Big changes are afoot for our Alpenglow chickens!
After careful consideration and consultation with our chicken expert, Mr. Callum, it has been decided that the current cohort of chickens, raised by Alpenglow students in 2017, will be relocated to join Mr. Callum's brood of chickens. This spring Alpenglow students will raise a new cohort of chicks which will eventually move into the chicken coop to live and lay eggs happily. We will begin this process right after Spring Break by incubating chicken eggs in the Gr. 3/4 classroom. Our Grade 3 students, who will be studying Life Cycles for our next science unit, will be closely monitoring the eggs, and once hatched they will care for the new chicks until the late spring/early summer when they will be ready to move into the coop. Observing and caring for the eggs and chicks will provide rich experiential learning opportunities directly tied to science, health and other areas of study.
Keep watch here in the coming months as we follow the new eggs/chicks as they hatch & grow!
By Jordy, Tucker, Olivia, Kai, Tristen, Norah and Larix
Grade 5/6 Students at Alpenglow School
Alpenglow School looks after 11 chickens. They are kept outside in an atrium located within CCHS. Everyday the grade 5/6 class looks after the chickens by feeding them and giving them water and lots of love. Roughly twice a month we clean their chicken coop. All of our chickens have names! The amount of eggs we are normally receiving at this time of year is about four or five a day. After we collect the eggs we sanitize them and keep them in the fridge. We sell cartons of twelve eggs for a suggested donation of $7. Sometimes we run into problems with our chickens like them getting sick. Recently one of our chickens passed away. Her name was Freddie. Despite the colder temperatures this past week our chickens are doing really well and they are very happy!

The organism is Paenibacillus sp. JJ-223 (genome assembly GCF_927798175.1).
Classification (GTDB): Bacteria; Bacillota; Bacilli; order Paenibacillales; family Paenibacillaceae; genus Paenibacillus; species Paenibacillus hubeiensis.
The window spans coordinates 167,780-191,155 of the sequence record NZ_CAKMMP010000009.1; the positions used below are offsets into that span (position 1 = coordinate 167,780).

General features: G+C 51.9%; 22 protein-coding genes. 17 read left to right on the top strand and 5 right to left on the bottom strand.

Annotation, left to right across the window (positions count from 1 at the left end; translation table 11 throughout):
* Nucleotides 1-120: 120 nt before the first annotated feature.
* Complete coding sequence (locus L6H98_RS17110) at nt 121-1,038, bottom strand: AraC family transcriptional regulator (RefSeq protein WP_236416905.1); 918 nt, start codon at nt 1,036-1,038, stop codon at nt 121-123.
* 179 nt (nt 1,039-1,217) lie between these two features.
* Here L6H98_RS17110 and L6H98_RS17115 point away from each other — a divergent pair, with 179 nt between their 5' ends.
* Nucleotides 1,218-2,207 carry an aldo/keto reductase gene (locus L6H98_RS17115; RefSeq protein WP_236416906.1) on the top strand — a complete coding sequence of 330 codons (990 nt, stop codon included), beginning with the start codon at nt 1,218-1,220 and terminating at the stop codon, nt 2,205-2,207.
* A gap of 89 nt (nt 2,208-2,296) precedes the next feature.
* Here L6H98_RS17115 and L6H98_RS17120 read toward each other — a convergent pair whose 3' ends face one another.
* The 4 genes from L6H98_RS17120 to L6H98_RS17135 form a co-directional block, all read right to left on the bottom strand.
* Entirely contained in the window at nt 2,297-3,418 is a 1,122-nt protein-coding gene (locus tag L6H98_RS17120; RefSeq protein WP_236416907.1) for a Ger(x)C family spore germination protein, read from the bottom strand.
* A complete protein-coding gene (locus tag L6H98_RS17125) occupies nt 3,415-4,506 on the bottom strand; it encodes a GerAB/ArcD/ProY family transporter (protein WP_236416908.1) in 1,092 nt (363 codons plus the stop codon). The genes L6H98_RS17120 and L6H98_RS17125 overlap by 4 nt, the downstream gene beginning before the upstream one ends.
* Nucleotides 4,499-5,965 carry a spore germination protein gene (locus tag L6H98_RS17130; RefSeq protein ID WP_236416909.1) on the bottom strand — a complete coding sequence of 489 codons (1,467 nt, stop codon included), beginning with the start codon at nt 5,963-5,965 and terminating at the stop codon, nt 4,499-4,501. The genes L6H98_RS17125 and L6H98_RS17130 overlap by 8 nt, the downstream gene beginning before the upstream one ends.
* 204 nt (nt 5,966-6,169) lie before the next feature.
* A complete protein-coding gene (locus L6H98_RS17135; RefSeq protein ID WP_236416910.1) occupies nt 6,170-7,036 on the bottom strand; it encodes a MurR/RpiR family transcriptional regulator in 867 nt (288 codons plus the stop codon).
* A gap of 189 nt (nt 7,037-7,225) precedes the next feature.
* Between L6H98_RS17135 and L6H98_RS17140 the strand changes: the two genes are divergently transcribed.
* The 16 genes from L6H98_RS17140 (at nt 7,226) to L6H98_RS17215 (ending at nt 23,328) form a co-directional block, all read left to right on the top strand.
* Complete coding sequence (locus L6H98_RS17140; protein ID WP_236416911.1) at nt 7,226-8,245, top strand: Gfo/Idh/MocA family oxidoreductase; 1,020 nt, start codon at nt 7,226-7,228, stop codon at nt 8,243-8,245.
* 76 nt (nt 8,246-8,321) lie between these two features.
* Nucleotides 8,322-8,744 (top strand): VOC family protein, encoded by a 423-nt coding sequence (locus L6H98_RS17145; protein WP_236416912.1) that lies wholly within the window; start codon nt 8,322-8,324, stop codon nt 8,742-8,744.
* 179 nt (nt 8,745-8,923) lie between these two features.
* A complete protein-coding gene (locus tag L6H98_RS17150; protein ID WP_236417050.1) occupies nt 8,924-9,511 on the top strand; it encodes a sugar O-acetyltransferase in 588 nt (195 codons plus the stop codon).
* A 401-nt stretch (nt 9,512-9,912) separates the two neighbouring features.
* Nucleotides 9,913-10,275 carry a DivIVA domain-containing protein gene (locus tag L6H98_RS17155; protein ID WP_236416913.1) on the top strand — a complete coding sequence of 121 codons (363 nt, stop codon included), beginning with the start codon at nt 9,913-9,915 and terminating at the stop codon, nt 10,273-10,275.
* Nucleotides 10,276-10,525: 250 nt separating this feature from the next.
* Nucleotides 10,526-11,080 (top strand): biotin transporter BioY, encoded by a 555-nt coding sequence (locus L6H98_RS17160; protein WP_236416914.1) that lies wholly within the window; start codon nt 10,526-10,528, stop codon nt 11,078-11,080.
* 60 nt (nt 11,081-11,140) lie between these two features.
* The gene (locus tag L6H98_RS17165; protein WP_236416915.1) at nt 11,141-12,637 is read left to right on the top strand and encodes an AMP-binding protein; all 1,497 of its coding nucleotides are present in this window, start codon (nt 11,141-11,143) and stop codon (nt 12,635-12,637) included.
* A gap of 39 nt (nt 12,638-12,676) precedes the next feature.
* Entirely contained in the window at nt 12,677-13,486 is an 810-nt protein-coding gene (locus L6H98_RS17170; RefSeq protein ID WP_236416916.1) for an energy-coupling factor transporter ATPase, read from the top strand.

Chicken Report by Jewel & Aria
They are laying lots of eggs lately. They love to eat dandelions from the school garden. They do not peck you.
Our Silkie (breed) chicken passed away a few weeks ago. Her name is Leonardo. In February our chickens, including Leonardo, earned two first places and a second place in a chicken show (the North-Central Alberta Poultry Association Show; website:http://www.ncapoultrya.com). Leonardo was on of the first place winners.
The chickens love to cuddle. They are a little noisy. Our class has been needing more egg cartons, and has lots of eggs to give to families. They love to eat food scraps like lettuce, spinach and apples. They will keep laying lots of eggs in good condition if they are taken care of well.
The Alpenglow chickens got a visit from Alberta's minister of Education David Eggen this past Monday morning!
Take a look at the Banff Crag and Canyon's article on his visit!
A few of the Alpenglow chickens are back from their recent competition at the North Central Alberta Poultry Show in Wetaskiwin, Alberta (http://www.ncapoultrya.com/index.html) and have won medals in each event they participated in! They have won two first place ribbons and one second place ribbon!
Congratulations to the Alpenglow and CCHS students that have been instrumental in their safe keeping and care! You have been doing an amazing job and it shows. Keep up the fantastic work!